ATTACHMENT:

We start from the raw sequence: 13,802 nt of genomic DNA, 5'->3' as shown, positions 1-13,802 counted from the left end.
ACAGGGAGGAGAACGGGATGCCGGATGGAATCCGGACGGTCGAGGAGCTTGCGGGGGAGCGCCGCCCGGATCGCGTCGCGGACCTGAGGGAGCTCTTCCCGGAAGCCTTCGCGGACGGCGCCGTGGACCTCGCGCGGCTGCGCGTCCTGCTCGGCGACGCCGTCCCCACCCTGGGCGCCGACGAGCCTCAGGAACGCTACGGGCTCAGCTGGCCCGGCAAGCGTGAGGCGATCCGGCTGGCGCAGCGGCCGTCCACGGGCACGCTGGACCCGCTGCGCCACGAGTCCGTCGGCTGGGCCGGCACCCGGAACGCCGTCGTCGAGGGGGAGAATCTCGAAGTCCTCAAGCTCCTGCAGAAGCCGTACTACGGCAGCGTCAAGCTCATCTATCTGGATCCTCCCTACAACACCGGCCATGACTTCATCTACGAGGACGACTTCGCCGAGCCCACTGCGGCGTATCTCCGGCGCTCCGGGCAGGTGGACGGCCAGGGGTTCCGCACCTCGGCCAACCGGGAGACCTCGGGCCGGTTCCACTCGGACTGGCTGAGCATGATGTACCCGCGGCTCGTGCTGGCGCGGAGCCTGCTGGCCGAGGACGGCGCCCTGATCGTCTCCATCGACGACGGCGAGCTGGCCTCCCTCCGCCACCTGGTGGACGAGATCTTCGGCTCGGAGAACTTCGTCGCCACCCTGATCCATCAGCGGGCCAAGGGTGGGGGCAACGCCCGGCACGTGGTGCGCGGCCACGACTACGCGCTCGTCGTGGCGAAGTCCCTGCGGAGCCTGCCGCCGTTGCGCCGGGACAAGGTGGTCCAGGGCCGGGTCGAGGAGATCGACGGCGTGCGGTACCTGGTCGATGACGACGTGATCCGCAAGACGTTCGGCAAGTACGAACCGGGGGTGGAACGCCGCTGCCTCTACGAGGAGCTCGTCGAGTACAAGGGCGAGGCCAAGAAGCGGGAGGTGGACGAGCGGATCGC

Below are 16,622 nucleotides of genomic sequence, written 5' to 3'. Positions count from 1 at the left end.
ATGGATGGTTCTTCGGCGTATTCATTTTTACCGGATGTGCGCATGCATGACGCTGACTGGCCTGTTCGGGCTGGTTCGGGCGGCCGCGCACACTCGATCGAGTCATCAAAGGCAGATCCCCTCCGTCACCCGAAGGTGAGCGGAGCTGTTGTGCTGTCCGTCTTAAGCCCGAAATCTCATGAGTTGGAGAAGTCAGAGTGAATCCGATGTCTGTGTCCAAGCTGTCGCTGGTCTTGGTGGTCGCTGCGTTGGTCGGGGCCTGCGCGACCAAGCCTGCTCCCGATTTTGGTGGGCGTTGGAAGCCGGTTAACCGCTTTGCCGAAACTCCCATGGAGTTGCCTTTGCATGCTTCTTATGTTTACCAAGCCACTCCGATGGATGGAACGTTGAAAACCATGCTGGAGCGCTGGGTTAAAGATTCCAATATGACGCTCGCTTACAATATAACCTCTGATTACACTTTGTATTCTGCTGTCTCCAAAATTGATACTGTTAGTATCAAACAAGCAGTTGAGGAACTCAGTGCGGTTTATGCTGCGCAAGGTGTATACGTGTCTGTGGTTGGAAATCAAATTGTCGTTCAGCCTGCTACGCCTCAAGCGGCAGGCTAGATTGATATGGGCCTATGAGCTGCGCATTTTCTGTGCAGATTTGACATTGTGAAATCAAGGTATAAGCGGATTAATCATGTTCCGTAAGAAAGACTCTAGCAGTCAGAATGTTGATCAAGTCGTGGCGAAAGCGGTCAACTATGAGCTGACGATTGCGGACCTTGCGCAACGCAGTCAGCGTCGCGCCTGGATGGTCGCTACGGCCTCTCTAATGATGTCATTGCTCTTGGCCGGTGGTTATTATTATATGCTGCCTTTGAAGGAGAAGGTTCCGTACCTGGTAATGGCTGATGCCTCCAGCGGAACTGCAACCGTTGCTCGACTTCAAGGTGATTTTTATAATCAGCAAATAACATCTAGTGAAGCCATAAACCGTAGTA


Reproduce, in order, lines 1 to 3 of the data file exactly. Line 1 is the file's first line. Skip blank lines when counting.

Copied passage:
We start from the raw sequence: 13,802 nt of genomic DNA, 5'->3' as shown, positions 1-13,802 counted from the left end.
ACAGGGAGGAGAACGGGATGCCGGATGGAATCCGGACGGTCGAGGAGCTTGCGGGGGAGCGCCGCCCGGATCGCGTCGCGGACCTGAGGGAGCTCTTCCCGGAAGCCTTCGCGGACGGCGCCGTGGACCTCGCGCGGCTGCGCGTCCTGCTCGGCGACGCCGTCCCCACCCTGGGCGCCGACGAGCCTCAGGAACGCTACGGGCTCAGCTGGCCCGGCAAGCGTGAGGCGATCCGGCTGGCGCAGCGGCCGTCCACGGGCACGCTGGACCCGCTGCGCCACGAGTCCGTCGGCTGGGCCGGCACCCGGAACGCCGTCGTCGAGGGGGAGAATCTCGAAGTCCTCAAGCTCCTGCAGAAGCCGTACTACGGCAGCGTCAAGCTCATCTATCTGGATCCTCCCTACAACACCGGCCATGACTTCATCTACGAGGACGACTTCGCCGAGCCCACTGCGGCGTATCTCCGGCGCTCCGGGCAGGTGGACGGCCAGGGGTTCCGCACCTCGGCCAACCGGGAGACCTCGGGCCGGTTCCACTCGGACTGGCTGAGCATGATGTACCCGCGGCTCGTGCTGGCGCGGAGCCTGCTGGCCGAGGACGGCGCCCTGATCGTCTCCATCGACGACGGCGAGCTGGCCTCCCTCCGCCACCTGGTGGACGAGATCTTCGGCTCGGAGAACTTCGTCGCCACCCTGATCCATCAGCGGGCCAAGGGTGGGGGCAACGCCCGGCACGTGGTGCGCGGCCACGACTACGCGCTCGTCGTGGCGAAGTCCCTGCGGAGCCTGCCGCCGTTGCGCCGGGACAAGGTGGTCCAGGGCCGGGTCGAGGAGATCGACGGCGTGCGGTACCTGGTCGATGACGACGTGATCCGCAAGACGTTCGGCAAGTACGAACCGGGGGTGGAACGCCGCTGCCTCTACGAGGAGCTCGTCGAGTACAAGGGCGAGGCCAAGAAGCGGGAGGTGGACGAGCGGATCGC

Below are 16,622 nucleotides of genomic sequence, written 5' to 3'. Positions count from 1 at the left end.